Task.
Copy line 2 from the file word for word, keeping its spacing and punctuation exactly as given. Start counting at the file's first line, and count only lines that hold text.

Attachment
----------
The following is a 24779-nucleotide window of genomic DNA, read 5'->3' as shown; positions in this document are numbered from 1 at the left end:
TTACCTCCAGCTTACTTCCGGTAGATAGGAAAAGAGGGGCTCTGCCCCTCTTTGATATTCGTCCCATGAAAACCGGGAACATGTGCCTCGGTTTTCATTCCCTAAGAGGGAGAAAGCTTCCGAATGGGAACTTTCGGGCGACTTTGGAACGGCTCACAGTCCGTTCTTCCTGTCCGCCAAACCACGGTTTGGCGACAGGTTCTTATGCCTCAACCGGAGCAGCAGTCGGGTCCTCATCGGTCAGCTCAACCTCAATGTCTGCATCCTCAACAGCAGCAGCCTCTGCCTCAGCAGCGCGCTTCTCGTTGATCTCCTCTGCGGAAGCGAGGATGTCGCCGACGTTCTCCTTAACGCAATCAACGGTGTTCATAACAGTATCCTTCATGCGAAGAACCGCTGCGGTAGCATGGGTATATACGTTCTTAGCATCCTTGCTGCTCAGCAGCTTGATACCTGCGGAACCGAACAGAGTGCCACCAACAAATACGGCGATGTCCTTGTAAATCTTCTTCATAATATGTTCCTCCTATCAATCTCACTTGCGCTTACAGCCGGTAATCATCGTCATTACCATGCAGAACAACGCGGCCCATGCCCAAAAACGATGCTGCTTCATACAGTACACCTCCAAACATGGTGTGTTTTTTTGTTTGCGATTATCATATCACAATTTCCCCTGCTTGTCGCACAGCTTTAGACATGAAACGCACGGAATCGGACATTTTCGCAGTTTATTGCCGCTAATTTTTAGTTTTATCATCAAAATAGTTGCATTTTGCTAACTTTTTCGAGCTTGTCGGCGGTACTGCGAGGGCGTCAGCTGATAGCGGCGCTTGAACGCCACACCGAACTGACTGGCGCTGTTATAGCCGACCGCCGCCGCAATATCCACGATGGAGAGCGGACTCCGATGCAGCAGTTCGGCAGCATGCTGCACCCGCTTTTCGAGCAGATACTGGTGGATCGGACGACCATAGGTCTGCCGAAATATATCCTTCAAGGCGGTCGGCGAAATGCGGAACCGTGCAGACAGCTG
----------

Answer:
TTACCTCCAGCTTACTTCCGGTAGATAGGAAAAGAGGGGCTCTGCCCCTCTTTGATATTCGTCCCATGAAAACCGGGAACATGTGCCTCGGTTTTCATTCCCTAAGAGGGAGAAAGCTTCCGAATGGGAACTTTCGGGCGACTTTGGAACGGCTCACAGTCCGTTCTTCCTGTCCGCCAAACCACGGTTTGGCGACAGGTTCTTATGCCTCAACCGGAGCAGCAGTCGGGTCCTCATCGGTCAGCTCAACCTCAATGTCTGCATCCTCAACAGCAGCAGCCTCTGCCTCAGCAGCGCGCTTCTCGTTGATCTCCTCTGCGGAAGCGAGGATGTCGCCGACGTTCTCCTTAACGCAATCAACGGTGTTCATAACAGTATCCTTCATGCGAAGAACCGCTGCGGTAGCATGGGTATATACGTTCTTAGCATCCTTGCTGCTCAGCAGCTTGATACCTGCGGAACCGAACAGAGTGCCACCAACAAATACGGCGATGTCCTTGTAAATCTTCTTCATAATATGTTCCTCCTATCAATCTCACTTGCGCTTACAGCCGGTAATCATCGTCATTACCATGCAGAACAACGCGGCCCATGCCCAAAAACGATGCTGCTTCATACAGTACACCTCCAAACATGGTGTGTTTTTTTGTTTGCGATTATCATATCACAATTTCCCCTGCTTGTCGCACAGCTTTAGACATGAAACGCACGGAATCGGACATTTTCGCAGTTTATTGCCGCTAATTTTTAGTTTTATCATCAAAATAGTTGCATTTTGCTAACTTTTTCGAGCTTGTCGGCGGTACTGCGAGGGCGTCAGCTGATAGCGGCGCTTGAACGCCACACCGAACTGACTGGCGCTGTTATAGCCGACCGCCGCCGCAATATCCACGATGGAGAGCGGACTCCGATGCAGCAGTTCGGCAGCATGCTGCACCCGCTTTTCGAGCAGATACTGGTGGATCGGACGACCATAGGTCTGCCGAAATATATCCTTCAAGGCGGTCGGCGAAATGCGGAACCGTGCAGACAGCTG